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INF 6210 - Organization of Information

Supplemental resources for students enrolled in INF 6210, Organization of Information.

Course Texts

Data Content Standards

Data content standards (cataloging rules and codes). These are guidelines for the format and syntax of the data values that are used to populate metadata elements.

Data Content Standards provide the rules on how data should be entered into the elements/fields.

The Anglo-American Cataloguing Rules (AACR) are designed for use in the construction of catalogues and other lists in general libraries of all sizes. The rules cover the description of, and the provision of access points for, all library materials commonly collected at the present time.

Part I deals with the provision of information describing the item being catalogued, and Part II deals with the determination and establishment of headings (access points) under which the descriptive information is to be presented to catalogue users, and with the making of references to those headings. In both parts the rules proceed from the general to the specific.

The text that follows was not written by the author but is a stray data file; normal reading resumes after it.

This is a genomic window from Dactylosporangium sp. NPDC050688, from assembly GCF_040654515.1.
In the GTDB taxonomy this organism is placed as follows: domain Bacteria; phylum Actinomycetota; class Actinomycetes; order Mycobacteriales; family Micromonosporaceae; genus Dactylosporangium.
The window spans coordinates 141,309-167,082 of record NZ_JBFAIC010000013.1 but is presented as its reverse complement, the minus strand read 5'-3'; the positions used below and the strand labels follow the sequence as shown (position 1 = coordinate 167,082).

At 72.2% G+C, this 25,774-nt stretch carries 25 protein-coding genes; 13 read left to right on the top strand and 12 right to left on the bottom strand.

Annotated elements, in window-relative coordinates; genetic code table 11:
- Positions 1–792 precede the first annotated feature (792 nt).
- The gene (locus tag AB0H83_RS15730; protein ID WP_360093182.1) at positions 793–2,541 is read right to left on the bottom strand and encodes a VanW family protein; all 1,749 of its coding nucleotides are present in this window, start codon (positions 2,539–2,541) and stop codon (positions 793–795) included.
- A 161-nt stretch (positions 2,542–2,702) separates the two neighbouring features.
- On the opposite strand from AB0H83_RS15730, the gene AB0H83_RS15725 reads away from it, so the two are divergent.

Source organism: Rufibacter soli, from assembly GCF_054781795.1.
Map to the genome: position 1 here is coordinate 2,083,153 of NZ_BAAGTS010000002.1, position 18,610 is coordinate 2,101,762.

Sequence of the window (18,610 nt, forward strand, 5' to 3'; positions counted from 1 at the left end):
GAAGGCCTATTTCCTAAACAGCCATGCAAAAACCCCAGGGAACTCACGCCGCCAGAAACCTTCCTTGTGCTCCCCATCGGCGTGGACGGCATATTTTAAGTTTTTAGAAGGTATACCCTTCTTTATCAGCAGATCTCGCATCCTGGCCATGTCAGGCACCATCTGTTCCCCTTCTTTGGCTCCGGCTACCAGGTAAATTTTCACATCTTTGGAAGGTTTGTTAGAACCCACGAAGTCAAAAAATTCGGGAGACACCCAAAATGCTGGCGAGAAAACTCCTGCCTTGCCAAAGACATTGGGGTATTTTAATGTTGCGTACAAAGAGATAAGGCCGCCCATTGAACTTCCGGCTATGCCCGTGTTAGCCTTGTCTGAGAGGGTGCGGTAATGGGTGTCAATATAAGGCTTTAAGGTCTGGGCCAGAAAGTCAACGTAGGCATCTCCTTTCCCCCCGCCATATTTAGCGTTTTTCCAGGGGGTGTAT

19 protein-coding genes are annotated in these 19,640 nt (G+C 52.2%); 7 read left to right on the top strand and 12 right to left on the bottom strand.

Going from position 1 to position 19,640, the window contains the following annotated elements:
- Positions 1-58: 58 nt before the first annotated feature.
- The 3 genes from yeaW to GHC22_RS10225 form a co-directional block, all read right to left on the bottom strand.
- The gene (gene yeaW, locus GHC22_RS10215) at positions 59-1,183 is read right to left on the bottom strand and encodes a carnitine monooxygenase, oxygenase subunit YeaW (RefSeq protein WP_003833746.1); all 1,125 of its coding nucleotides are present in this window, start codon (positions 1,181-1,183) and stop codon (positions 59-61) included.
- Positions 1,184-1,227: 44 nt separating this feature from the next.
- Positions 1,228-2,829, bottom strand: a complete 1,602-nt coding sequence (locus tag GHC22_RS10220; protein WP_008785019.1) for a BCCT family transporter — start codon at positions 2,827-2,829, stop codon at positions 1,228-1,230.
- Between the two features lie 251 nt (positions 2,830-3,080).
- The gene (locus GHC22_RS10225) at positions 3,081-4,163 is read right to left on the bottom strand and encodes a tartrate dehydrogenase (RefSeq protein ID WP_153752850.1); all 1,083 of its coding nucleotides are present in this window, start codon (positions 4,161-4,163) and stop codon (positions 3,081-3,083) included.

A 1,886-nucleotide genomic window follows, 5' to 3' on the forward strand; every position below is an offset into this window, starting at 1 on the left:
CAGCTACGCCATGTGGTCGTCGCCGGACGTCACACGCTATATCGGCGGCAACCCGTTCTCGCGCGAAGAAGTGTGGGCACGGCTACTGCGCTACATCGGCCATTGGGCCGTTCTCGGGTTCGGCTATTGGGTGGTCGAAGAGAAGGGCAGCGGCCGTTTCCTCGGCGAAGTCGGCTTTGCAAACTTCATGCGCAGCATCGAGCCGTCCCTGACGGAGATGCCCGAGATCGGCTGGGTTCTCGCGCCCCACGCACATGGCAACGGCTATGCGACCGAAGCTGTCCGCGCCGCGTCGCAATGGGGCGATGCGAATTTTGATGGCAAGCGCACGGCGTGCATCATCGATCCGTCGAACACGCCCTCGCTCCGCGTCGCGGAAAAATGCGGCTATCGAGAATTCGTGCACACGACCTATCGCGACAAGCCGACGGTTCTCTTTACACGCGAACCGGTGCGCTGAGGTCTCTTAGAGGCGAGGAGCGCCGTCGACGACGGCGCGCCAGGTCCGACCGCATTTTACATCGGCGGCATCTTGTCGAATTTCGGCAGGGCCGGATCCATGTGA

Cataloging Cultural Objects (CCO) is a manual to help you describe,  document, and catalog cultural artifacts (like art and architecture) and visual media that represent them.

Use CCO to:

  • Create sharable metadata
  • Build common practice for museums, digital libraries, and archives
  • Complement diverse data structure and value standards in any system
  • Improve discovery and access of cultural works

Data Structure Standards

Data Structure Standards (metadata element sets, schemas) define a record, what elements / fields are present and used, and the relationships between them.  These are “categories” or “containers” of data that make up a record or other information object.